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January 18, 2016

The Shiranuhi Tangerine

by Anne Paddock

Five years ago, a group of California citrus growers introduced the super sweet easy-to-peel seedless SUMO orange to the public.  A specialty gourmet orange that was originally grown in Japan, the seedlings were brought to California after growers realized citrus loving Americans were missing out on one of the tastiest fruits available.

Harvested from mid-January to March in California, the demand for these specialty oranges – despite their steep price of $3-$5 each – outstrips the growers ability to supply the market (last year, SUMO’s would disappear off produce shelves in hours and were all but impossible to get by March).  Fans have been stalking the Facebook pages of growers to find out when the grocery stores will be getting deliveries or when on-line orders will be accepted.Shiranuhi_Tangerine

With Florida being an ideal place to grow citrus, Noble Citrus of Winter Haven, Florida decided to start growing a relative of the SUMO called the Shiranuhi Tangerine, which is the generic name for the Dekopon orange – a group of very sweet thick-skinned oranges with little or no seeds – named after a town near Kumamoto, Japan where they were developed more than 40 years ago.Shiranuhi_Oranges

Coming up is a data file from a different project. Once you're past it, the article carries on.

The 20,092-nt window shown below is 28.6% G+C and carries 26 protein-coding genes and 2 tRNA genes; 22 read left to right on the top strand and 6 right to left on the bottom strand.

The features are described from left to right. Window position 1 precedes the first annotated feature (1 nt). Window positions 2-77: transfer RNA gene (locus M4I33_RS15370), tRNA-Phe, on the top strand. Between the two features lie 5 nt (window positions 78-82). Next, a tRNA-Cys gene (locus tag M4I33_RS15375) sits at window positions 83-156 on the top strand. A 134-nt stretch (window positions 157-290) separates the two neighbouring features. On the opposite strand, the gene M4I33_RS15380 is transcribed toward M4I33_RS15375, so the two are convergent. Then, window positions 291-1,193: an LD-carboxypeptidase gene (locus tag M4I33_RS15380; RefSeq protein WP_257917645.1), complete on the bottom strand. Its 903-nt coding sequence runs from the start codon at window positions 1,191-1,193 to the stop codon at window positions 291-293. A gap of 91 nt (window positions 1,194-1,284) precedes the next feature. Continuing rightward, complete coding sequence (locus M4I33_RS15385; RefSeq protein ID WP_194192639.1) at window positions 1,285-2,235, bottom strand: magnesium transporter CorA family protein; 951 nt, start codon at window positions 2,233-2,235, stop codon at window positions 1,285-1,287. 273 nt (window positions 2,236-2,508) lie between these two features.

A large (nearly the size of a grapefruit) tangerine with very few seeds and thick easy-to-peel orangey, yellow and greenish skin, the Shiranuhi has a wrinkly warty-like exterior with a signature bump on the top. But don’t let its looks put you off because the inside is what counts, and the fruit under that skin is sweet, juicy, and divine.Shiranuhi_Tangerine_Interior

Weighing in at least a pound each, the Shiranuhi sells for about $2.99 a pound at Whole Foods Markets. Expect to pay $3-$4 per tangerine but it’s worth it.Shiranuhi_Tangerine

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